So what I mentioned,, again, in my commentary, was that we will look to roll out the Barnes enterprise system across FOBOHA and the enterprise system itself, which is our primary driving force relative to how we manage the company from an operating system perspective, two elements of it are focused on top line, three elements are focused on the bottom line or cost. And what you've seen in the second quarter in industrial is a reflection of those initiatives now starting to take hold, and we would roll that same set of requirements out against FOBOHA and expect the same type of results. So we're very optimistic and positive about the benefits of FOBOHA that can be achieved with FOBOHA becoming a part of Barnes Group.

Edward Marshall

Any update on the LEAP B?

Patrick Dempsey

We continue to work it in terms of development, but not in a position yet to publicly state a content in terms of OEM sales for aircraft.

Operator

Your next question comes from Pete Skibitski from Drexel Hamilton. Your line is open.

Pete Skibitski

I just want to ask just so we're clear, the lead time at NGP, the lead time in converting orders to revenue, how long is that?

Patrick Dempsey

It's probably six to eight weeks on average.

Pete Skibitski

Okay. So you deliver inside the quarter. I guess [indiscernible] understand, if you're getting three straight quarters of up orders, why revenue wouldn't be up, given you can deliver inside the quarter?

Patrick Dempsey

Well, one item that's within that, which is -- as NGP continues to diversify in terms of adjacent markets, an area that we focused on in particular, and have been working through our innovation process for the last couple of years, is an area that we refer to as machine and vehicle. You'll hear us often reference it as M and V. The team done a nice job there in terms of securing a major order in the quarter as well, which is on a suspension program against military type transportation and in achieving that, the one caveat I'd say to the typical lead time is that that particular program has a longer a lead time than their your traditional business.

Pete Skibitski

Okay. Okay. So that could move the average around a bit, okay.

Patrick Dempsey

Correct.

Pete Skibitski

Okay. And then just on aerospace margin, I guess to get the expansion in the second half of the year, you'll need RSPs to pick up in the mix. I think or at least pick up volume wise. How is the visibility in the second half of the year on RSPs?

Patrick Dempsey

So as you know, the business itself is driven by shop visit rates. The program is primarily on the CFM 56 engines, the dash fives and dash sevens [ph] continue to be projected to come into the shops for their -- a large number of the engine is coming for the first engine overhauls and so we do see -- we’re anticipating a slight uptick in the second half. I also will note that all of our comps in the first half have been based on no restocking. So there is also the possibility of restocking occurring in the second half.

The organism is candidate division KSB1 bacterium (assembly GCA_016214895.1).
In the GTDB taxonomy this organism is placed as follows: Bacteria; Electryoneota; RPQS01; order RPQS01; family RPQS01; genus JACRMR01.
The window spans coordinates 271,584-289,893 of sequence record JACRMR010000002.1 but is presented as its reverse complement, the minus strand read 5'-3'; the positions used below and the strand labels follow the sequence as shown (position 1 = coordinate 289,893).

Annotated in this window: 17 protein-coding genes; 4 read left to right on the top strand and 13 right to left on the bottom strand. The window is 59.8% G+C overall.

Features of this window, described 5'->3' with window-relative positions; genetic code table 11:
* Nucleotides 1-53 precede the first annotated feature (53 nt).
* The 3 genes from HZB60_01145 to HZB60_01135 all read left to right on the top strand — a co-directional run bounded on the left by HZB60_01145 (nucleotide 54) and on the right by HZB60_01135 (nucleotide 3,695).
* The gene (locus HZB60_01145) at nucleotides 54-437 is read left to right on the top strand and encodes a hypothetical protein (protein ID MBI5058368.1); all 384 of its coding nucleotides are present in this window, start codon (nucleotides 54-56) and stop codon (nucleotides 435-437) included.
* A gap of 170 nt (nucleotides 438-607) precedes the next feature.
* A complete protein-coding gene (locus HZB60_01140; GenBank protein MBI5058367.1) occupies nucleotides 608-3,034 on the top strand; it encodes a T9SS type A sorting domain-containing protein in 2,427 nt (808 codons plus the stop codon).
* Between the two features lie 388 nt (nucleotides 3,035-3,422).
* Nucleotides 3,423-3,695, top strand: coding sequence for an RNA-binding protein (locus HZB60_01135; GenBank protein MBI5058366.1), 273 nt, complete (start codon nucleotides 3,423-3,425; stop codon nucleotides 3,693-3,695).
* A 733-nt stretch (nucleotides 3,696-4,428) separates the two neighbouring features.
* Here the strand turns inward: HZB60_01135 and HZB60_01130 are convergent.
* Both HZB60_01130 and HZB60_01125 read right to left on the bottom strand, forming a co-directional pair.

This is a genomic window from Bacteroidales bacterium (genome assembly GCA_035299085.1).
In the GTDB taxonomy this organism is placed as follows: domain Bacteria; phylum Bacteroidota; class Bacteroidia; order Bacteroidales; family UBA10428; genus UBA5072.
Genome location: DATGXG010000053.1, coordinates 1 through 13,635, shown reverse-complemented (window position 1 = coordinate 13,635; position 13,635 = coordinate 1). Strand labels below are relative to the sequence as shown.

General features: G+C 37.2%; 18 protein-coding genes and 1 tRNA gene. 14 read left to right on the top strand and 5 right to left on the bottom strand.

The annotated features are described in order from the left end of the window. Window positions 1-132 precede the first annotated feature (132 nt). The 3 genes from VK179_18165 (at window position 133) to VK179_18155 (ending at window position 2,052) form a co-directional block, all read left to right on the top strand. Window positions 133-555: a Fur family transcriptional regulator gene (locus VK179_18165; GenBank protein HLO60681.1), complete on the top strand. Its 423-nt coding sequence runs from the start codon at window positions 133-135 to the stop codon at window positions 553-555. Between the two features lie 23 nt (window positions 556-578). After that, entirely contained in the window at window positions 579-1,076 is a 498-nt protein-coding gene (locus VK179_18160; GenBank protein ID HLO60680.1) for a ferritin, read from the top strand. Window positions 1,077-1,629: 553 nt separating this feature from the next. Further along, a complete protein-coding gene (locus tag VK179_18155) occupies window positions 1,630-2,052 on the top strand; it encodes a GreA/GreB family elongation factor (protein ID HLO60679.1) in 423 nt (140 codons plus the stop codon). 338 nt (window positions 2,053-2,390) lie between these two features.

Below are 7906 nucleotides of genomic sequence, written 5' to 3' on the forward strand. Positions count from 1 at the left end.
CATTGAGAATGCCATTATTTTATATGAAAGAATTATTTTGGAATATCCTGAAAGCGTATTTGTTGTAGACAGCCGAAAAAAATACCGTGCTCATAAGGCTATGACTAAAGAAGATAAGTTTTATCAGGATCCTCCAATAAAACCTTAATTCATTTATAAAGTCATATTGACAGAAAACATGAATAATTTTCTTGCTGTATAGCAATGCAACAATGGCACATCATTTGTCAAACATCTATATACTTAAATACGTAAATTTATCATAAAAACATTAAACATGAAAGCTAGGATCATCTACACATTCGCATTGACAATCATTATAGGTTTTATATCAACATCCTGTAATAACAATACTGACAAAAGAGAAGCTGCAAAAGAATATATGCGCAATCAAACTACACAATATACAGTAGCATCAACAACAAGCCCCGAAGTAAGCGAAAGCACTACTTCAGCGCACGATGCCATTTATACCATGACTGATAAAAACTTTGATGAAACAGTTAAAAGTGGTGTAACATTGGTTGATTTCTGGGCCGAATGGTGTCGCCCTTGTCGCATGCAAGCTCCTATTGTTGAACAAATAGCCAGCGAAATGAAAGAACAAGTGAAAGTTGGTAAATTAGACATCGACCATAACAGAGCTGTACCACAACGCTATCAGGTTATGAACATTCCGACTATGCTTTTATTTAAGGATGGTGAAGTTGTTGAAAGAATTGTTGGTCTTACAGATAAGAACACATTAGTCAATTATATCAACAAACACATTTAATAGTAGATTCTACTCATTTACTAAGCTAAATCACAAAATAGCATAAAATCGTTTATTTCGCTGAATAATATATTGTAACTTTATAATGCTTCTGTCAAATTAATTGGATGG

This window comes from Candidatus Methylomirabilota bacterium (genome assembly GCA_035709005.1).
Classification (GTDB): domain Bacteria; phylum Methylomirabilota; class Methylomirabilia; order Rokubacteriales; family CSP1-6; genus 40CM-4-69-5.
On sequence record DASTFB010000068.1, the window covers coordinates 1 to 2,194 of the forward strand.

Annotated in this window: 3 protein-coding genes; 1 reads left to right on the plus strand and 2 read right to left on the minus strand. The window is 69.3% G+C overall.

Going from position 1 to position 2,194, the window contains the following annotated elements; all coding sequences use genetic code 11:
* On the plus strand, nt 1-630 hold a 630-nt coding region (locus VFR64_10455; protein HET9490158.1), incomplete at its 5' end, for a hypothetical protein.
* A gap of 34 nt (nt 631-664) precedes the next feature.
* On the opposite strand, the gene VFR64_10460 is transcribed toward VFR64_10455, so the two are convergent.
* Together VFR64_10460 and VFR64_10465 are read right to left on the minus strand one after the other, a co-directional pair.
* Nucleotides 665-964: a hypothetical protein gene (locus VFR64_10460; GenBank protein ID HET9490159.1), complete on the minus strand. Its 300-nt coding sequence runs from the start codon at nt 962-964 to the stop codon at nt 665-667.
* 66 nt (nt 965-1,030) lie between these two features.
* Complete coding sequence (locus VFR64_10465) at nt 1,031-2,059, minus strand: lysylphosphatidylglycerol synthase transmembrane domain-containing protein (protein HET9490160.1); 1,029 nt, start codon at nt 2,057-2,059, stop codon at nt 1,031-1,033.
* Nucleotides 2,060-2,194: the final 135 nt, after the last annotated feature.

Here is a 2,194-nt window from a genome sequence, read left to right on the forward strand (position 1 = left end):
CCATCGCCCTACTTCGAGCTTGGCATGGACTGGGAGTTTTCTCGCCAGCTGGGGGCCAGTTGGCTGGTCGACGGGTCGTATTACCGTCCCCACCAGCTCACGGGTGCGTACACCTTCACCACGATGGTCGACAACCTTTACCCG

Pete Skibitski

Okay. And then the engine overhaul JV, the impact from that, is the third quarter the last quarter we'll have that negative impact?

Patrick Dempsey

That’s correct.

Pete Skibitski

So after that, the comps in the MRO business should be a bit easier.

Patrick Dempsey

That is correct.

Pete Skibitski

Okay. Okay. Last question I'll ask is just on auto, the tough, I think Forbes [ph] results this week, maybe more talk of peak auto. Are you guys seeing any incremental weakness globally in any geographies in terms of your auto kind of inquiries and whatnot?

Patrick Dempsey

Relative to -- our outlook against the automotive, we actually have a very nice Q2. The molding solutions reference to Synventive is auto-driven and as you know that's more model changes than it is production, but Synventive was up 20% in the quarter, and that represented low double digits across all three regions. As we look across the total spectrum of our transportation business, globally we see it as being up about low single digits this year. We definitely anticipate a slowing of the overall industry in time, in pockets, North America is not necessarily a surprise with the announcement this week from Ford, but again, as they highlighted, I think it will be incremental over time as opposed to a step function.

Operator

Your next question comes from Myles Walton from Deutsche Bank. Your line is open.

Myles Walton

I wonder if I can start on cash flow, obviously a good performance here in the quarter in the first half and looking on a year-over-year basis you had a discretionary cash contribution in the first half, your implied guidance for the year would mean the second half is lower than the first half at 100%. I'm just struggling why this year's cash conversion, given where you are right now, won't be significantly above a 100%

Patrick Dempsey

That's fair. I would say the outlook in terms of approximately 100% conversion is on the conservative side. As you mentioned, we made a $15 million or at least a pension funding of discretionary pension funding contribution in the first half. We've got tremendous, tremendous first half performance. We would anticipate that that would continue, probably projecting us to be better than 100% but right now we'll continue to guide at approximately 100% cash conversion.

Myles Walton

Okay. But nothing that you'd call out in terms of building inventories out of the ordinary or anything like that.